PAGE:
In comparison to the LBS or IALS domains that consider the broader domains of prose, document, and quantitative literacy, Essential Skills pinpoint specific areas of skill and allow for concentrated development. Using a variety of documents, for example, is buried in the LBS communication and numeracy domains, where references to symbols, charts, and tables are loosely linked to reading, writing, and numeracy. Document Use, however, provides a specific focus on the actual information displays so adult students can concentrate on the skills they need to interpret them.

Literacy practitioners are not the only ones who benefit from understanding ES definitions. When learners in your program get to know the definitions, they can better recognize their skills and articulate ways in which they use them.

A recommended resource to order or print is the Defining Essential Skills FACT SHEET, which can be downloaded from (
). The colourful brochure includes the nine definitions, a variety of easy to interpret entries for typical application, and a workplace example for each ES. During the research phase of this project, many literacy practitioners told us that they make copies of this resource for learners in order to introduce ES in a meaningful, learner-centred way.


Community Literacy of Ontario recommends the following strategy for implementing or increasing use of the Essential Skills in your literacy agency:

  • Distribute copies of the Defining Essential Skills FACT SHEET to learners in your program. (You can download or order these, and other valuable resources, from the Essential Skills website.)
  • Explain that they are the skills people need to use when they have something to do. e.g., set their alarm clock, make lunch, ride the bus, schedule a doctor’s appointment, etc. (You may wish to choose examples of tasks specific to adult learners’ lives.)
  • Depending on the skill levels of learners in your program, decide whether you or they will read the definitions, applications, and examples.
  • The FACT SHEET provides an excellent springboard for conversation around ES, as adult students are encouraged to consider the ways in which they use their Essential Skills.
  • You can either stick to a discussion, or brainstorm and record learner input on chart paper (great activity for Document Use).
  • Before the discussion concludes, let your adult learners know that you will be getting them to identify the ES they use each time you present them with an activity or demonstration.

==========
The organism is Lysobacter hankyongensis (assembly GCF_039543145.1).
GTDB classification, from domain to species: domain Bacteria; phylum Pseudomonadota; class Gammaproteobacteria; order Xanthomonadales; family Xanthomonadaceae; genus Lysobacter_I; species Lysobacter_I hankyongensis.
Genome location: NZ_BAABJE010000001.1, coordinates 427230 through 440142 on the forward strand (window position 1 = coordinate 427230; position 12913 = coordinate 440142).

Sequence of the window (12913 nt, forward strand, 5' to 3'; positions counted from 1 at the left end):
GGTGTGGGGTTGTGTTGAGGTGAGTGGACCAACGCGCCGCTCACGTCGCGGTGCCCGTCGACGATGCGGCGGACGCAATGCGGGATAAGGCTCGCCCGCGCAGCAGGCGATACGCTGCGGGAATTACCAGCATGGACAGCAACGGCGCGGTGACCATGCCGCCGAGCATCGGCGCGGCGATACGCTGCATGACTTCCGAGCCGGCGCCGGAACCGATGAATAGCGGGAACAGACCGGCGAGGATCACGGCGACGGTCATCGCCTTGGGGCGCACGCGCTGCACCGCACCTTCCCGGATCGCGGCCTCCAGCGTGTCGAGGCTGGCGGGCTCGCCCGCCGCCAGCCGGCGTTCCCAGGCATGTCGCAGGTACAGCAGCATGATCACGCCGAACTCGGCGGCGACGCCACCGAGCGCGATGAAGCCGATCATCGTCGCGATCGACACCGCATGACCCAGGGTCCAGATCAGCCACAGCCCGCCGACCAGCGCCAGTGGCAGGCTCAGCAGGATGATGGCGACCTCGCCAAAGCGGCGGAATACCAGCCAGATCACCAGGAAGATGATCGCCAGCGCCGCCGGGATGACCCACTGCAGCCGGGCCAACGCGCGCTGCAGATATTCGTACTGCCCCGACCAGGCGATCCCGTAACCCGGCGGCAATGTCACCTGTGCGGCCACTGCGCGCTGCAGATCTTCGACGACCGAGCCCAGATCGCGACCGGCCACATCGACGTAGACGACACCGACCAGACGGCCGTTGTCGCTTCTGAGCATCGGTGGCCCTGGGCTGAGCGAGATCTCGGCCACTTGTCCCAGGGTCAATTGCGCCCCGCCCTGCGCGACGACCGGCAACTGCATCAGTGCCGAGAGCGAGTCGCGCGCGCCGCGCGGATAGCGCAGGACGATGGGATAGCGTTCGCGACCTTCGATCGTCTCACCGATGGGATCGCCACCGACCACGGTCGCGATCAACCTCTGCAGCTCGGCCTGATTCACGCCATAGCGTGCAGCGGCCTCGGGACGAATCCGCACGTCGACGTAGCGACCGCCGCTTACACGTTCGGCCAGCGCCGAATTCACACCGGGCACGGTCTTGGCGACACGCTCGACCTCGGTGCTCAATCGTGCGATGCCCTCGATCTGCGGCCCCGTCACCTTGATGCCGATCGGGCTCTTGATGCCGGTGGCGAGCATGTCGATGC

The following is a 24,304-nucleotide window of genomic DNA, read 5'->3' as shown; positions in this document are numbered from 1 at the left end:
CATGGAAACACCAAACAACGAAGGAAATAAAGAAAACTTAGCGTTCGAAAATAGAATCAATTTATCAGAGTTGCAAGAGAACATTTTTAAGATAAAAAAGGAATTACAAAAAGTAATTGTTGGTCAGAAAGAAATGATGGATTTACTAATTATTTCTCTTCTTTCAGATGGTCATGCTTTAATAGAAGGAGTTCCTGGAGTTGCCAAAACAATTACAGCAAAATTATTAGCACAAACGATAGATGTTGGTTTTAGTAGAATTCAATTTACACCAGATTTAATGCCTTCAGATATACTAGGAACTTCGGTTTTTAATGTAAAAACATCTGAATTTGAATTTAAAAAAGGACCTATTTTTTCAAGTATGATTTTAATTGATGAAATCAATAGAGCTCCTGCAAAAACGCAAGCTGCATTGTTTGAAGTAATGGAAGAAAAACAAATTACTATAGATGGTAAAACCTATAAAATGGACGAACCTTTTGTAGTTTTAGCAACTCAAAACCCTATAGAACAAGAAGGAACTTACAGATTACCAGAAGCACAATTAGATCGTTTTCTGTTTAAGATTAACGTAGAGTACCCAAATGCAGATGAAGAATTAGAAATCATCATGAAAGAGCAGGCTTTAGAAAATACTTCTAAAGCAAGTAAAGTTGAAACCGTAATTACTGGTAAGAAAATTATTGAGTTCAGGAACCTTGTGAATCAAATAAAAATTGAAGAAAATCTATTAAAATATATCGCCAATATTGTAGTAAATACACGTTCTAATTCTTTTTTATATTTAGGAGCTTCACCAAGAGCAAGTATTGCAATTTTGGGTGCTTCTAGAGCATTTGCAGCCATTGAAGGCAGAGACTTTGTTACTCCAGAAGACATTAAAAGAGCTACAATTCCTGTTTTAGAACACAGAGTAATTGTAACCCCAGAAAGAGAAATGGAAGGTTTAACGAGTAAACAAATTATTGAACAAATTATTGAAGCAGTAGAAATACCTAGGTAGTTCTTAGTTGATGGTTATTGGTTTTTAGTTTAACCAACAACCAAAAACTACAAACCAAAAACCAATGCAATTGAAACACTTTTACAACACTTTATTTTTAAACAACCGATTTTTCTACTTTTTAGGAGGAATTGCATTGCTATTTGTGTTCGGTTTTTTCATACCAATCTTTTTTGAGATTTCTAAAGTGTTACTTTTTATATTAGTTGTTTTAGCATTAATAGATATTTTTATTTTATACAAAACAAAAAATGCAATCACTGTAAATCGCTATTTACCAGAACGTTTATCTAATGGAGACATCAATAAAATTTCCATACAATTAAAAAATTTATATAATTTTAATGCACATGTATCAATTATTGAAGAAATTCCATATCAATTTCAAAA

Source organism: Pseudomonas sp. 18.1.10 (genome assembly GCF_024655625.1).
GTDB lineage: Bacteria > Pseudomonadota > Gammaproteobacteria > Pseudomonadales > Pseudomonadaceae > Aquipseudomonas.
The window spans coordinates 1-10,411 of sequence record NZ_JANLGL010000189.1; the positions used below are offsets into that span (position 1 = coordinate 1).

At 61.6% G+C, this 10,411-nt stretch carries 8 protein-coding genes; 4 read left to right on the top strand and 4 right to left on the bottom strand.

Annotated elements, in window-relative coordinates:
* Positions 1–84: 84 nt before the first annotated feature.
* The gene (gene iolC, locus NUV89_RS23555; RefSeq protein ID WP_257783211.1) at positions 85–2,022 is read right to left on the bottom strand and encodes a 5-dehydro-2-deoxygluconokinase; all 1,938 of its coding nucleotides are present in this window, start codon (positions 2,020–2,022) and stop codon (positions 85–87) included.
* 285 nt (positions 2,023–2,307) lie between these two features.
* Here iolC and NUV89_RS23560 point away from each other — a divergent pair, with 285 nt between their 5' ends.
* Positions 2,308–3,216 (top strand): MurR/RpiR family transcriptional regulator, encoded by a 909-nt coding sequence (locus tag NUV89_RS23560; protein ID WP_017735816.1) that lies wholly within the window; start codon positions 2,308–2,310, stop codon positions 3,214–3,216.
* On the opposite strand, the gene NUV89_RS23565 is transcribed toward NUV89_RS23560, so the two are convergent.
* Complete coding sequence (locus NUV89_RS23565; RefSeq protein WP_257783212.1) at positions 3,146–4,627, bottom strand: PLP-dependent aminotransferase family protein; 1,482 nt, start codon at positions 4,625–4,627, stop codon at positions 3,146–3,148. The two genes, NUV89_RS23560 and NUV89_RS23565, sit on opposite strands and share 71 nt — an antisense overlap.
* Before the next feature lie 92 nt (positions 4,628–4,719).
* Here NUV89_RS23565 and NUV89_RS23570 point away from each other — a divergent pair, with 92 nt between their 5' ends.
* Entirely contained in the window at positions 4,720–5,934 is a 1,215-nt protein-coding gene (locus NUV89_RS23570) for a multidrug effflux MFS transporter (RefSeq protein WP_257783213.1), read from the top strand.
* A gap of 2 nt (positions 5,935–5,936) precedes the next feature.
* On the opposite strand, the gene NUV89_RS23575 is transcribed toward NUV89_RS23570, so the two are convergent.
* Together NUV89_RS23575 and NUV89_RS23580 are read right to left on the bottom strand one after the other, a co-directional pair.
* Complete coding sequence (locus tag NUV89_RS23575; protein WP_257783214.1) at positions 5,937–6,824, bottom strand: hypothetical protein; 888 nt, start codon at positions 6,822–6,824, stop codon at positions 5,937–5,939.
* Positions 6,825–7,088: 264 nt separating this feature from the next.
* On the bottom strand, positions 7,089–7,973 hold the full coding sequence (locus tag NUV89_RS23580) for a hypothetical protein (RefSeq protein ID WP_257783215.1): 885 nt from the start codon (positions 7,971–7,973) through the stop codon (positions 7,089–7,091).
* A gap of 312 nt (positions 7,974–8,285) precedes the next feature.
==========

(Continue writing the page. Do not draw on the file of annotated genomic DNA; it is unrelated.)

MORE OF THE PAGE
• You may want to have students in your program create an ES diary, where they can recognize and list specific skills they already have in context of how they use them, skills they are developing, and skills they have mastered. This would be a great boost to learner self-esteem, and would be an effective way to show progress!

Through surveys and interviews with members of Community Literacy of Ontario, we learned that some literacy practitioners are not sure how the Essential Skills will fit into their program. While many member agencies deliver a variety of literacy services, including basic skills and employment counselling and training, those literacy agencies whose focus is strictly basic skills training may wonder how they can align ES to the current LBS levels. We believe that after working through this module, literacy practitioners may be surprised to discover they have been teaching many of the Essential Skills all along.

By reviewing the following lead documents for literacy agencies, see if you can spot the parallels between Essential Skills and LBS components. Most literacy practitioners are familiar with either the 1998, Ministry of Education and Training’s, Working with Learning Outcomes Matrix, and/or the more recent, Level Descriptions Manual( ). Because the Working with Learning Outcomes Matrix is out of print, and not everyone has access to a copy, we will try to limit our references to the Level Descriptions Manual (LDM).

While LBS levels are outcome-based, Essential Skills training focuses on developing the ES as it is applied to a task. However, in both cases, adult learners work towards identifying and increasing skill proficiency with a specific path in mind. Learners in your program who are developing their Essential Skills may work on tasks that call upon skills that intersect with the features and performance indicators presented in the LDM.

Imagine that you have a level 1 learner in your program who wants to go to his child’s “Meet the Teacher” night. You would likely work with him to focus on the following outcome from page 45 of the LDM. Note the similarities to the Essential Skills components, as taken from the Oral Communication Section Overview, from the Readers’ Guide to Essential Skills (

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